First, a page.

When the base game becomes tiresome however, Legacy of the Void sees the return of the Arcade mode where the community is able to make mods and extra games using the robust Starcraft II engine. The creativity of the players is astounding and it’s a fantastic way to unwind after being stressed out by the game proper. There are also a variety of skill trainers which newer players would be wise to check out. Now to talk about competitive multiplayer, Blizzard has made a few changes to the way PvP works in order to shake up the stagnant meta of Heart of the Swarm. A lot of these might seem like small changes, but once you’ve played a game the difference is immense, so much so that you’ll need a few games against bots just to regain your bearings. The overall philosophy of Legacy of the Void is to make faster games with a greater focus on micromanagement so that players who show up to fights with a smaller army still have a chance of winning the engagement. It’s a determined decision to reduce “down time” when both players are passively massing resources and the outcome of the match is fairly predictable. In Legacy of the Void, there’s always going to be something happening and always something to worry about.
The biggest change for all players is the reworking of the economy. Now instead of six starting workers, everyone gets 12. Resources also don’t last as long as they used to, and minerals are saturated at around 18 workers instead of the original 24. This means you’ll need to expand much earlier and much more often, and doing that means you’ll be inching towards your opponent, and making yourself vulnerable, much more often than before. Turtling on two or three bases is now pretty much a non-option, and instead things like expansions before 1 minute are commonplace. Game length is also much shorter, with even the tutorial suggesting that you should aim to make your game winning push at around the 14 minute mark.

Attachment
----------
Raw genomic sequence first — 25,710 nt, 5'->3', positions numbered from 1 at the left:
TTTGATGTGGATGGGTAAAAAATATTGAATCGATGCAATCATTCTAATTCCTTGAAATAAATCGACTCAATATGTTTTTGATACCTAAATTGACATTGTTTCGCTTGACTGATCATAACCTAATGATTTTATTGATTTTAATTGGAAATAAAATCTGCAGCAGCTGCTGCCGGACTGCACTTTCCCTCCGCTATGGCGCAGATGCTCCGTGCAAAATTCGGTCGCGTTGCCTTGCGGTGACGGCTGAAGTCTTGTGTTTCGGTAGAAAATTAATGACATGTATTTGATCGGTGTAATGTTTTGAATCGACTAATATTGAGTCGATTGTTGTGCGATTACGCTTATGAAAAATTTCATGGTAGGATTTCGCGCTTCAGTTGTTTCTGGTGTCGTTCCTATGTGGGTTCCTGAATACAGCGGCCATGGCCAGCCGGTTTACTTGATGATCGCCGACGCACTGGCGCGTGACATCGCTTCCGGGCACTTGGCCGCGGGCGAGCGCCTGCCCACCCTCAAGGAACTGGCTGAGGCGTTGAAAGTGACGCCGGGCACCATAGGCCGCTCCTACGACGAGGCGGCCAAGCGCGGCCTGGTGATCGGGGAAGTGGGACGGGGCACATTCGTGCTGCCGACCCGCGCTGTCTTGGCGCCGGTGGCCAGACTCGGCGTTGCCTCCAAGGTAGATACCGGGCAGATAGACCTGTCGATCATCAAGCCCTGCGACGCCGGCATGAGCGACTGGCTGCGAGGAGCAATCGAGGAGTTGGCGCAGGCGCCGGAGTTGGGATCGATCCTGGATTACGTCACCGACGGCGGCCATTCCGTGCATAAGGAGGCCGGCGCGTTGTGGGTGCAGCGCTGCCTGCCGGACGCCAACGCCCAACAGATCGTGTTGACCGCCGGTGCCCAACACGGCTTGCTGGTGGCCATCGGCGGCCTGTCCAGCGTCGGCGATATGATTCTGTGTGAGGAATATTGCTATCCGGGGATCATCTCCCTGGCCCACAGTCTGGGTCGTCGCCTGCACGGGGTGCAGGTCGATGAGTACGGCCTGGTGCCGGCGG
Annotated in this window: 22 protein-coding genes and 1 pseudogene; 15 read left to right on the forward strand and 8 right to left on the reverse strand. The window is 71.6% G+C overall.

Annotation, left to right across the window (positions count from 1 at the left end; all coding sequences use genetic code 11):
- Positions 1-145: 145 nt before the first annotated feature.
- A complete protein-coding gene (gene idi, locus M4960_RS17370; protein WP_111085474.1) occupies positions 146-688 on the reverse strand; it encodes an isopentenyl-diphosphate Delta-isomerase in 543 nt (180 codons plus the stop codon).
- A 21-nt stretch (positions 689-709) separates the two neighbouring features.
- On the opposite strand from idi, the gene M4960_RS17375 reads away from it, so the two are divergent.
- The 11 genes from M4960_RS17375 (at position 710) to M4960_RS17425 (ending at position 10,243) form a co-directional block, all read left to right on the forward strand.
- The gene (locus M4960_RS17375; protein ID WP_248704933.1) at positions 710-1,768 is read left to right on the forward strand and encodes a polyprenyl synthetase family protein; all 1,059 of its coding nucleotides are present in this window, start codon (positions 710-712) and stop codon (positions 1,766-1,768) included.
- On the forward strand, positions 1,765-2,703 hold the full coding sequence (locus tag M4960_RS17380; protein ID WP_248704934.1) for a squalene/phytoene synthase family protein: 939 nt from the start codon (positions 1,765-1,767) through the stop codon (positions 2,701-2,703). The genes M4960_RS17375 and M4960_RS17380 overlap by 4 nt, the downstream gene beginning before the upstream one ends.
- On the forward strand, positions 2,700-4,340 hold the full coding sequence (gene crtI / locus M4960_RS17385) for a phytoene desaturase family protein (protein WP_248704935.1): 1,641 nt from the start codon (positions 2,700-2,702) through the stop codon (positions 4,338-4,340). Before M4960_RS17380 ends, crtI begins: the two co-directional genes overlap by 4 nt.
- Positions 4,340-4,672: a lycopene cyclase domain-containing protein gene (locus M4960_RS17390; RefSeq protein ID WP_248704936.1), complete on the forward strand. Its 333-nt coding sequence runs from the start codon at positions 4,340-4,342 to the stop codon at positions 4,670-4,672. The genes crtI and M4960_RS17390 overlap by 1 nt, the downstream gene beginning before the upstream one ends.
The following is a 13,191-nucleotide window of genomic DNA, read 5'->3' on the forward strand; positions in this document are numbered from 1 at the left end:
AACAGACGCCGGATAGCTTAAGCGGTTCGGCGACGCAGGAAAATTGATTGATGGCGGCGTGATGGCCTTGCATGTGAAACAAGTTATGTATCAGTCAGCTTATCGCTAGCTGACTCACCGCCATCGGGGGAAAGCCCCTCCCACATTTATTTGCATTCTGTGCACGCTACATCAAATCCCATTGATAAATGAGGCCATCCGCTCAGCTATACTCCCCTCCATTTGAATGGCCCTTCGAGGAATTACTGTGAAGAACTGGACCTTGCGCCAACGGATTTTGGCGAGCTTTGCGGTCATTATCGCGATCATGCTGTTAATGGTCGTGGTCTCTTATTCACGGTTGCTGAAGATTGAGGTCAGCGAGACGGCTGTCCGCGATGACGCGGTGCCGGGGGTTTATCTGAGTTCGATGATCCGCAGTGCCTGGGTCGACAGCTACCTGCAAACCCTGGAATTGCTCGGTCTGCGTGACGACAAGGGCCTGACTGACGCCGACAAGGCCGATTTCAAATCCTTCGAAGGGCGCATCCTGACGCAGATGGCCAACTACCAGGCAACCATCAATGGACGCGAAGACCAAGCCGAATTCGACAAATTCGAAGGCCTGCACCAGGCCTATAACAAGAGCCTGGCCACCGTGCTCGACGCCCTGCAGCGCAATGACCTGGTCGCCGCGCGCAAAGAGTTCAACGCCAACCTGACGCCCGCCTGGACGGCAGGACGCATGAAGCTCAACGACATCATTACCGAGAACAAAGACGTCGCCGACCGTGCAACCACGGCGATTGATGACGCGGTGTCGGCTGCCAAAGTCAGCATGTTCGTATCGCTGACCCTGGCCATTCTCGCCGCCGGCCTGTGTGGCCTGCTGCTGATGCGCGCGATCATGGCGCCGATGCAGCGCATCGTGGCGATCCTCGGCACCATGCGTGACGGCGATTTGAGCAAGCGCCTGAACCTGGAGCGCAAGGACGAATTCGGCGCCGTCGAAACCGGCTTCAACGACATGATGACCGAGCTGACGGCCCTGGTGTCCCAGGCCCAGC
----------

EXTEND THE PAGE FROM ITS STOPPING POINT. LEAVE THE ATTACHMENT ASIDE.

As for new units, Terran gets a new flyer called the Liberator which deals AoE damage to air targets, which can also enter siege mode to deal heavy damage to ground targets. There’s also a new mech, the Cyclone, which can move while attacking and can lock on to big targets for massive damage. Reapers also get their grenades from Wings of Liberty back, and there are a few upgrades that have been moved to the Fusion Core so that building is no longer a distant, expensive dream. Protoss get a new ranged gateway unit called the Adept which is a great augmentation to the Zealot-Stalker lineup, and also a mech called the Disruptor which can manually fire a ball of energy, dealing damage to an area. The Protoss lategame airforce have also been buffed significantly, and Carriers now create a field of instant win just like the SC1 days. Zerg get upgrades to their Roaches and Hydralisks; the Ravagers and Lurkers respectively, which both gain manually activated area of effect attacks. Nydus Worms have also been buffed significantly to allow greater global movement, and the Swarm Host has been reworked to be more aggressive, rather than a unit mostly used in turtling strategies.
The common theme in a lot of these reworks is that there are a lot of units with activated and manually targeted abilities, so there is a much higher skill ceiling involved with army-to-army battles. I feel that this also results in a higher skill floor, since there’s a lot more to worry about while fighting and army compositions are a lot more complex than they used to be. It’s definitely tough to grasp if you are new to the game, so I certainly don’t recommend jumping straight into ranked matchmaking. I did, feeling confident after my hours sunk in Heart of the Swarm, and lost my first five games all before the 10 minute mark to opponents who destroyed my mineral line in seconds and rocked up to fights with twice as many units as I did. Legacy of the Void is fast, frenetic and stressful, but definitely much more exciting to watch and play (if you’re good, of course).
Related reading: For a slower-paced RTS, more tuned for the hardcore strategy audience, check out Europa Universalis IV.
Legacy of the Void is a triumphant swan song for the Starcraft 2 trilogy, boasting a fantastic Campaign mode, fun casual multiplayer and a robust competitive multiplayer scene. Starcraft is a game about planning and forethought, and that’s definitely something that Blizzard had in mind when making Legacy of the Void: in its aims to finish the Starcraft narrative, accommodate for new players and reinvigorate the competitive scene, this game is everything that it needs to be. There’s really something for everyone in this title regardless of your experience in RTS games, with a great story, heaps of different ways to experience the game’s content for all skill levels and for those who want to be the very best, there’s a gauntlet of tough opponents just waiting for you.
– Harvard L.